Sunday, February 3, 2013

Blood Transfusions

Blood transfusions are not a very common thing at Hospital Loma de Luz, but do happen sometimes with critical and unstable patients. Got called into the hospital last night about 8:30 by the on call doc to do some labs on a fairly critical patient. The patient was a 16 year old, 6 days postpartum and weak, pale, high fever, chills with high heart rate and trouble breathing. She had delivered at home with a midwife (usually untrained old ladies, sometimes witch doctors) and the midwife just said she was weak and needed to rest, not saying anything about the fact that she had lost an unreasonable amount of blood during and after delivery.
As soon as I drew her blood, I knew it would be a late night. Her hematocrit was 10%, which is about 1/4 of what her blood volume should be and would need blood as quickly as possible. Her blood type is A negative, not a very common type in the states, but here, very rare. None of our missionaries or Honduran staff are this type.
Since our blood bank is the living, walking, breathing people we are around every day, I didn't have much hope to find blood for her. Luckily she had her sister with her who is the same type. I eventually found a brother and uncle to donate for a total of 3 units. I had to type about 30 people to find the 3 that were the same type as our patient. It was a very long night and very long day today trying to type everyone we could find, hoping they would be able to donate.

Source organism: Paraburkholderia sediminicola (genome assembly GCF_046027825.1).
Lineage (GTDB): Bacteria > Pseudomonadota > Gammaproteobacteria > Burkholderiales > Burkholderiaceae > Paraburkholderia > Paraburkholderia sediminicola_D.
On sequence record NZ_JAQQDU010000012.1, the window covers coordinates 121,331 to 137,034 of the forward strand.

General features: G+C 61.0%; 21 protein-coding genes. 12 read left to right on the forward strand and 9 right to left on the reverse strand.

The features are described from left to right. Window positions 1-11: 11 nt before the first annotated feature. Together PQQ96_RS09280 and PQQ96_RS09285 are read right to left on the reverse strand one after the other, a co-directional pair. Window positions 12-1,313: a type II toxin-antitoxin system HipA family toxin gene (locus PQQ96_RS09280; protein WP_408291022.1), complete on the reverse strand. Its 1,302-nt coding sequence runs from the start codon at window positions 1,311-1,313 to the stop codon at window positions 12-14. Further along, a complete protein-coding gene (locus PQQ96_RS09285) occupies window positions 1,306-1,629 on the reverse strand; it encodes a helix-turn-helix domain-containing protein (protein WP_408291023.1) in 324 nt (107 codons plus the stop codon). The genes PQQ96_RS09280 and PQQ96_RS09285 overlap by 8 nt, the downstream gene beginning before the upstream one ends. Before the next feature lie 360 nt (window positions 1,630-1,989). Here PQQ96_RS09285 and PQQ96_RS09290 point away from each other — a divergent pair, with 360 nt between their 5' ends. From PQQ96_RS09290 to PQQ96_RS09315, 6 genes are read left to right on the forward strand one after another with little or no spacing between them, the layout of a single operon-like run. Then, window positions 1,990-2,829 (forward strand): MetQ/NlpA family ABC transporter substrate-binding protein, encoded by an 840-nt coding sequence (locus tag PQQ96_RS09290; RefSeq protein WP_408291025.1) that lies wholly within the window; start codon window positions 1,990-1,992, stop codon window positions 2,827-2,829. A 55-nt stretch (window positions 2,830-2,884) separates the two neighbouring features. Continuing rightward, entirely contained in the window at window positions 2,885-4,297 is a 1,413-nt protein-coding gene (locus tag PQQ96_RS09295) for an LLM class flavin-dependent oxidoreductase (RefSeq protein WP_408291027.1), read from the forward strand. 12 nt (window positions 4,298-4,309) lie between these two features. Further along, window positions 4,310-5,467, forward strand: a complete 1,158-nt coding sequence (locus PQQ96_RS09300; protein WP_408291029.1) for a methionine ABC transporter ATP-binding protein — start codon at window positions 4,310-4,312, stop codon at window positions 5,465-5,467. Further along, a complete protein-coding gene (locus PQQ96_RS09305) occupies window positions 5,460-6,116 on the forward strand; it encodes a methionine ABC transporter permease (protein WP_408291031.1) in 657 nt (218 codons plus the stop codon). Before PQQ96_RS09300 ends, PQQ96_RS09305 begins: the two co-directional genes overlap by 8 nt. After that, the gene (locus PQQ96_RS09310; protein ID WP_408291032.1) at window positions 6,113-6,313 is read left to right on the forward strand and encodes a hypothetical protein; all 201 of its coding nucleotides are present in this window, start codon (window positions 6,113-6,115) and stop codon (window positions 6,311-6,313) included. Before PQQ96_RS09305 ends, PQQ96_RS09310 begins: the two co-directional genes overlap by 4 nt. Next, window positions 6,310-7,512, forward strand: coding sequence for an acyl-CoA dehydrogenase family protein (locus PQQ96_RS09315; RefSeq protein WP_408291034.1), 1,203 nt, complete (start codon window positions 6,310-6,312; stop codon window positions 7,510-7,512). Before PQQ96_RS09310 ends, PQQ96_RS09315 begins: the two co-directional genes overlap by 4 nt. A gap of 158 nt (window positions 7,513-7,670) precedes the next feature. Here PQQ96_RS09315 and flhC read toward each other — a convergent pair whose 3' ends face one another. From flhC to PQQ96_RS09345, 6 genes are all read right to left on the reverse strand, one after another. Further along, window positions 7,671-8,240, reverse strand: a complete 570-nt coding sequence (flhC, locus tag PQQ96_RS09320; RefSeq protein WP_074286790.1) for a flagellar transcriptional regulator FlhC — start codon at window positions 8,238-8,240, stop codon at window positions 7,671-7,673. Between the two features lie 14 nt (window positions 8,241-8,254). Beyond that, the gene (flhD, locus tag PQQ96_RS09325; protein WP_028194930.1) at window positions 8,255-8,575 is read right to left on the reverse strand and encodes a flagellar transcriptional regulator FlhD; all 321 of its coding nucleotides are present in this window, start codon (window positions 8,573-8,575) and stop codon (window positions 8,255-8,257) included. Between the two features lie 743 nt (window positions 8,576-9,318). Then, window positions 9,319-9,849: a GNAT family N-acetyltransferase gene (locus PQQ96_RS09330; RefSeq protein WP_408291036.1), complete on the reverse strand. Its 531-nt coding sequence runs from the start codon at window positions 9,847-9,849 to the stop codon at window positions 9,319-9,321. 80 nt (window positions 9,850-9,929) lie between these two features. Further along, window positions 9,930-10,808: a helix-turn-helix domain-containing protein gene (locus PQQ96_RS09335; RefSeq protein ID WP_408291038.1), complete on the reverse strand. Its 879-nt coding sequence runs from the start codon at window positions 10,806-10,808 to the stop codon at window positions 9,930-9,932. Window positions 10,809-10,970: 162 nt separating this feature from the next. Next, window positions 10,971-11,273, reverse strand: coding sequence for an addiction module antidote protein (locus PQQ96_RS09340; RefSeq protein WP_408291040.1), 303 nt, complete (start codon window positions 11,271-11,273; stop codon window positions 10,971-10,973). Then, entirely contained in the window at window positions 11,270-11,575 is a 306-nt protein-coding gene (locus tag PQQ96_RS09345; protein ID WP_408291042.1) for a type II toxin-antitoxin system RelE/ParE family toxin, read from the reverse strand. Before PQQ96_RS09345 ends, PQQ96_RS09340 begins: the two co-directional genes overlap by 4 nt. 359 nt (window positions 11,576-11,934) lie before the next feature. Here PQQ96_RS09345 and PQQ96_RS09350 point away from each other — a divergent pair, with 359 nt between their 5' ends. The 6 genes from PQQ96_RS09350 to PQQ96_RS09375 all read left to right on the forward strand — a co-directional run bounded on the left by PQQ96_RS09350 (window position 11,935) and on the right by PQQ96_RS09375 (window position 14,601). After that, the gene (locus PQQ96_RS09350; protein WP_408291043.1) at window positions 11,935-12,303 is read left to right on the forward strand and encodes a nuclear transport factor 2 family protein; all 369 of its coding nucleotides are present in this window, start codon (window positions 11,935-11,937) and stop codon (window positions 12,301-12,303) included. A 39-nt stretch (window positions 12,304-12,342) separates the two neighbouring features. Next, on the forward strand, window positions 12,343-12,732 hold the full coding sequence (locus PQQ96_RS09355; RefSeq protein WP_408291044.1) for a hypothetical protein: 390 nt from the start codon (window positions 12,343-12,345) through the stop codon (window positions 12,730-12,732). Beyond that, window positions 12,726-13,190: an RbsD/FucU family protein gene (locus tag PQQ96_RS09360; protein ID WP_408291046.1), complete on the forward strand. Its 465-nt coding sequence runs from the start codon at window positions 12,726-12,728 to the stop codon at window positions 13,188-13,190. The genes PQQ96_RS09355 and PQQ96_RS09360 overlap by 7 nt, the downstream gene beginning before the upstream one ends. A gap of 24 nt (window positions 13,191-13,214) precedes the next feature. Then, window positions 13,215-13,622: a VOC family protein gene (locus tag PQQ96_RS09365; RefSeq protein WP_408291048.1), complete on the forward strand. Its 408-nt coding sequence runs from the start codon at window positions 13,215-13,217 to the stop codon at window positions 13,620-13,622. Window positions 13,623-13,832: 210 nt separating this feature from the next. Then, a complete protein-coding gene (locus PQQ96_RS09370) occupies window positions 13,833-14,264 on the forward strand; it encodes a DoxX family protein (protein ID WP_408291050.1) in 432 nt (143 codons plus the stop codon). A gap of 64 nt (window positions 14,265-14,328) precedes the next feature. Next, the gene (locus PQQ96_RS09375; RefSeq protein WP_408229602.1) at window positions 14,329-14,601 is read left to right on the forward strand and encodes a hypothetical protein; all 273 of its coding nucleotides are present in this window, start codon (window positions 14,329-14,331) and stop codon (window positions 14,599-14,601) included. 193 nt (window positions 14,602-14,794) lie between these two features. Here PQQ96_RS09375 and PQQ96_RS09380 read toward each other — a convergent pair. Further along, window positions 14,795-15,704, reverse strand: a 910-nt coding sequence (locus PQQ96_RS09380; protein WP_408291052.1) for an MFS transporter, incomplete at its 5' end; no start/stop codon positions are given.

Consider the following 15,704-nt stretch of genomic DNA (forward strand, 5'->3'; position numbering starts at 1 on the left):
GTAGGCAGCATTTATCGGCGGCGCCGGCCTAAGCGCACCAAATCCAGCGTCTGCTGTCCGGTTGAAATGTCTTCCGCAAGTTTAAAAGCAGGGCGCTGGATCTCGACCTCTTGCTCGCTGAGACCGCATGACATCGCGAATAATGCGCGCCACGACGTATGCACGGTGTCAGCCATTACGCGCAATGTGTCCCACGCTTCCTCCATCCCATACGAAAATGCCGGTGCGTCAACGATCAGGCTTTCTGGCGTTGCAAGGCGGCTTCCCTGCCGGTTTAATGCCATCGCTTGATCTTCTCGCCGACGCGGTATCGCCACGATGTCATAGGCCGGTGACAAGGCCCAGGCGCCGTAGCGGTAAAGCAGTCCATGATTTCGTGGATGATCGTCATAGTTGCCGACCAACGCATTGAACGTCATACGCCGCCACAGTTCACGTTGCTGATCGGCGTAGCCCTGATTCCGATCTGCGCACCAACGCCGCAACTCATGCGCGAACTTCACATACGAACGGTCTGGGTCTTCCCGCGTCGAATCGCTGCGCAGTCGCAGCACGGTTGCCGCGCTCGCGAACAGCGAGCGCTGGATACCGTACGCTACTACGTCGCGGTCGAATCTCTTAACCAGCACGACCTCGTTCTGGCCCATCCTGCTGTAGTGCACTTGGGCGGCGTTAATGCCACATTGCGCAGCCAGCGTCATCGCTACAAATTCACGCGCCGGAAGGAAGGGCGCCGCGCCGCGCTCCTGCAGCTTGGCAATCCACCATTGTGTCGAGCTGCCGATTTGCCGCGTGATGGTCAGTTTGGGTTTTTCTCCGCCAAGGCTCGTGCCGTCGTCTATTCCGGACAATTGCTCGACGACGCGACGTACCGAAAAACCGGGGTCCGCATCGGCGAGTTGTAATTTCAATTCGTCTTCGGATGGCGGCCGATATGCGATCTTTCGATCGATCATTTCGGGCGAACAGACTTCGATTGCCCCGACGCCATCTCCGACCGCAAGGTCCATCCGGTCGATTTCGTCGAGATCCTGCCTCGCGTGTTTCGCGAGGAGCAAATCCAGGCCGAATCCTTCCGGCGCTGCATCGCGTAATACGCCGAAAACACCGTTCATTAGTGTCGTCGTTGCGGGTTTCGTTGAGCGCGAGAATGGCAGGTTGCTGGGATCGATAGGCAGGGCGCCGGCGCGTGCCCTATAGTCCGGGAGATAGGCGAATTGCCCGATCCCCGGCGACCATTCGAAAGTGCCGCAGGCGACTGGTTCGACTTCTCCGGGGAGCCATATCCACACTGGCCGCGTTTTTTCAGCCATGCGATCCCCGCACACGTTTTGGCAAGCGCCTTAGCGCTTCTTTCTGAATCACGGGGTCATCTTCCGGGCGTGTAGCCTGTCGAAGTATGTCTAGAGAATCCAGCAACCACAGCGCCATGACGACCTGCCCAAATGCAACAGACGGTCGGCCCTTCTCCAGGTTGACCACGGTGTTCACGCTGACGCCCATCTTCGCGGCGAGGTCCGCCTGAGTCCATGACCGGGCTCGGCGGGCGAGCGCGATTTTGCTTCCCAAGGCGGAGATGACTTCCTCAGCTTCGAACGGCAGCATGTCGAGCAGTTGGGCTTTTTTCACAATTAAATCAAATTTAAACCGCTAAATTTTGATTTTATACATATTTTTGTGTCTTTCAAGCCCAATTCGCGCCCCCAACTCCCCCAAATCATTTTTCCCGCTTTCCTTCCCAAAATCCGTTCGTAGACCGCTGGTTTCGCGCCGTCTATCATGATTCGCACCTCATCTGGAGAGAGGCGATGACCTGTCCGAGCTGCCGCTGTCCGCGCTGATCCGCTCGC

Drawing a unit from one of our missionaries...this was one done in the middle of the night.
Luckily she is stable and doing well and now she says ready to go home because she wants to be with her newborn son.

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